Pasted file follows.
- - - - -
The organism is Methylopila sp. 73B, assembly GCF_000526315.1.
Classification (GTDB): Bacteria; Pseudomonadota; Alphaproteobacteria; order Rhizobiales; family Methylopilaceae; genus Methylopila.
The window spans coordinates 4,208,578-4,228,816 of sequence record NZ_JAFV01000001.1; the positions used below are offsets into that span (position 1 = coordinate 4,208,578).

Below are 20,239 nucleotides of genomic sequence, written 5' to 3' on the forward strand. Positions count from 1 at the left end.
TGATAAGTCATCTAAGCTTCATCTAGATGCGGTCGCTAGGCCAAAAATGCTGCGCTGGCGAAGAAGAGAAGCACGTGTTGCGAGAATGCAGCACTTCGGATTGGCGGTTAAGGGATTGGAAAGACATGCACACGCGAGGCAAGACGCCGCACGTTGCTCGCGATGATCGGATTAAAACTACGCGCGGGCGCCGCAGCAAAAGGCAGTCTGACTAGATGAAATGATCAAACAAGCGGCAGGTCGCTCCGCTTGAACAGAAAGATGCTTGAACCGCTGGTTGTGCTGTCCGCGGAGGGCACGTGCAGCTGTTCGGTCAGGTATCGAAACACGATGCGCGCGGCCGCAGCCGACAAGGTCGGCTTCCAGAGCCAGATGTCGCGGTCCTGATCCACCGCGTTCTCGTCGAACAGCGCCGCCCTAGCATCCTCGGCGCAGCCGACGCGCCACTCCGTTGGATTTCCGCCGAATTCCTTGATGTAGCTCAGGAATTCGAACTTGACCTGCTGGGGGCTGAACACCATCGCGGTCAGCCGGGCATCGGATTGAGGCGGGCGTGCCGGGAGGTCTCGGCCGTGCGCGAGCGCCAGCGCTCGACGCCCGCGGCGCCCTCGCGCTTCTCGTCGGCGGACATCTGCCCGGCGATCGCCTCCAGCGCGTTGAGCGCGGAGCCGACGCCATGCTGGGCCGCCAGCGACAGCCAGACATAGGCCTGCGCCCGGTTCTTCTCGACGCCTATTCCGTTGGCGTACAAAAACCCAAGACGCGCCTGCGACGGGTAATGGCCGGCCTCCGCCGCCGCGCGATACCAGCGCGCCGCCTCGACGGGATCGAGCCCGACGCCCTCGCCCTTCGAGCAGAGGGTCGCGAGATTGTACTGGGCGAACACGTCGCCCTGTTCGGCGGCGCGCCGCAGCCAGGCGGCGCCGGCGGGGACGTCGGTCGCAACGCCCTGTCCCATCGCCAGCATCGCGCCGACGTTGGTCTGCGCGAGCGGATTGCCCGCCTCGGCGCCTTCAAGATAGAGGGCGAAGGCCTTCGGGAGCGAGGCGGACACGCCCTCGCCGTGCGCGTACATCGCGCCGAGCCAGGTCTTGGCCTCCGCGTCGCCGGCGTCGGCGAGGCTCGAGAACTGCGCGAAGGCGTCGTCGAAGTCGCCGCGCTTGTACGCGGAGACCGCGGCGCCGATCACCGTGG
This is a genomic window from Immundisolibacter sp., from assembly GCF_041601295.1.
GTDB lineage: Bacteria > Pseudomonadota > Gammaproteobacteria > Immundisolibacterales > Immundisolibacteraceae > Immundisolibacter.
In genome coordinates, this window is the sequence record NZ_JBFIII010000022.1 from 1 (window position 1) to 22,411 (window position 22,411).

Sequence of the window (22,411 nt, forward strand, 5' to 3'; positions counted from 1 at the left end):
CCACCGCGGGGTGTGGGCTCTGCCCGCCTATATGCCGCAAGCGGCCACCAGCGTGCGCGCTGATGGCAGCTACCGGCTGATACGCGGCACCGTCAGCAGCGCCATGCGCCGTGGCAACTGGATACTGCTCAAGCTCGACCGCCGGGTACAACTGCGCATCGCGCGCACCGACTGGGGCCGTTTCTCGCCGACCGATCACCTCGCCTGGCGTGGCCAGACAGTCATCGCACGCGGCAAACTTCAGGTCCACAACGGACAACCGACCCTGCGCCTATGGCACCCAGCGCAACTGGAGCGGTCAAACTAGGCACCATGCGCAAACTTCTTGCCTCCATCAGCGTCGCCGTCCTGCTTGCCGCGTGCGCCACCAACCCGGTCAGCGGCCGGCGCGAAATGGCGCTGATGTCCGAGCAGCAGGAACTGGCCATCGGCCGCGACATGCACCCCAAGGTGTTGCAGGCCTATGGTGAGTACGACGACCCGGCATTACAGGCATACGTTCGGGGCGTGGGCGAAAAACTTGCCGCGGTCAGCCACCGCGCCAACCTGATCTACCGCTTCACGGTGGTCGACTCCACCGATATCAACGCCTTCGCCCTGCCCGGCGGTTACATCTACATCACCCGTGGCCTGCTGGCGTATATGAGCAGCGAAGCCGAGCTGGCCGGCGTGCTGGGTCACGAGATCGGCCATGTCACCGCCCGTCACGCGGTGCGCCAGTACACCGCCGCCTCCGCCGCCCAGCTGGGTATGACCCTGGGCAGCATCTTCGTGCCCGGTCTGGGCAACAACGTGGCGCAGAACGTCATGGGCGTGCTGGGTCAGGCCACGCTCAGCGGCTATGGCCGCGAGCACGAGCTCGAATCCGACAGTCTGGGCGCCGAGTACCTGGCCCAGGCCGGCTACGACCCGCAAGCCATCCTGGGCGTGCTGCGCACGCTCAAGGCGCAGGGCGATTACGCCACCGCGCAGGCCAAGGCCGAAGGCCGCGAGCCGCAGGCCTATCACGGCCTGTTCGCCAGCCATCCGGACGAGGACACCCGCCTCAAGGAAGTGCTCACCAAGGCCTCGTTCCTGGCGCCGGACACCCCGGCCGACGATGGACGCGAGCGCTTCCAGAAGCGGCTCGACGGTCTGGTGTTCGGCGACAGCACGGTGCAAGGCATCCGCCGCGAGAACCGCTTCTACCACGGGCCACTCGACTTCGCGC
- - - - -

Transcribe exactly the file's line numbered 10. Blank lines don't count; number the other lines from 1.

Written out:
CCACCGCGGGGTGTGGGCTCTGCCCGCCTATATGCCGCAAGCGGCCACCAGCGTGCGCGCTGATGGCAGCTACCGGCTGATACGCGGCACCGTCAGCAGCGCCATGCGCCGTGGCAACTGGATACTGCTCAAGCTCGACCGCCGGGTACAACTGCGCATCGCGCGCACCGACTGGGGCCGTTTCTCGCCGACCGATCACCTCGCCTGGCGTGGCCAGACAGTCATCGCACGCGGCAAACTTCAGGTCCACAACGGACAACCGACCCTGCGCCTATGGCACCCAGCGCAACTGGAGCGGTCAAACTAGGCACCATGCGCAAACTTCTTGCCTCCATCAGCGTCGCCGTCCTGCTTGCCGCGTGCGCCACCAACCCGGTCAGCGGCCGGCGCGAAATGGCGCTGATGTCCGAGCAGCAGGAACTGGCCATCGGCCGCGACATGCACCCCAAGGTGTTGCAGGCCTATGGTGAGTACGACGACCCGGCATTACAGGCATACGTTCGGGGCGTGGGCGAAAAACTTGCCGCGGTCAGCCACCGCGCCAACCTGATCTACCGCTTCACGGTGGTCGACTCCACCGATATCAACGCCTTCGCCCTGCCCGGCGGTTACATCTACATCACCCGTGGCCTGCTGGCGTATATGAGCAGCGAAGCCGAGCTGGCCGGCGTGCTGGGTCACGAGATCGGCCATGTCACCGCCCGTCACGCGGTGCGCCAGTACACCGCCGCCTCCGCCGCCCAGCTGGGTATGACCCTGGGCAGCATCTTCGTGCCCGGTCTGGGCAACAACGTGGCGCAGAACGTCATGGGCGTGCTGGGTCAGGCCACGCTCAGCGGCTATGGCCGCGAGCACGAGCTCGAATCCGACAGTCTGGGCGCCGAGTACCTGGCCCAGGCCGGCTACGACCCGCAAGCCATCCTGGGCGTGCTGCGCACGCTCAAGGCGCAGGGCGATTACGCCACCGCGCAGGCCAAGGCCGAAGGCCGCGAGCCGCAGGCCTATCACGGCCTGTTCGCCAGCCATCCGGACGAGGACACCCGCCTCAAGGAAGTGCTCACCAAGGCCTCGTTCCTGGCGCCGGACACCCCGGCCGACGATGGACGCGAGCGCTTCCAGAAGCGGCTCGACGGTCTGGTGTTCGGCGACAGCACGGTGCAAGGCATCCGCCGCGAGAACCGCTTCTACCACGGGCCACTCGACTTCGCGC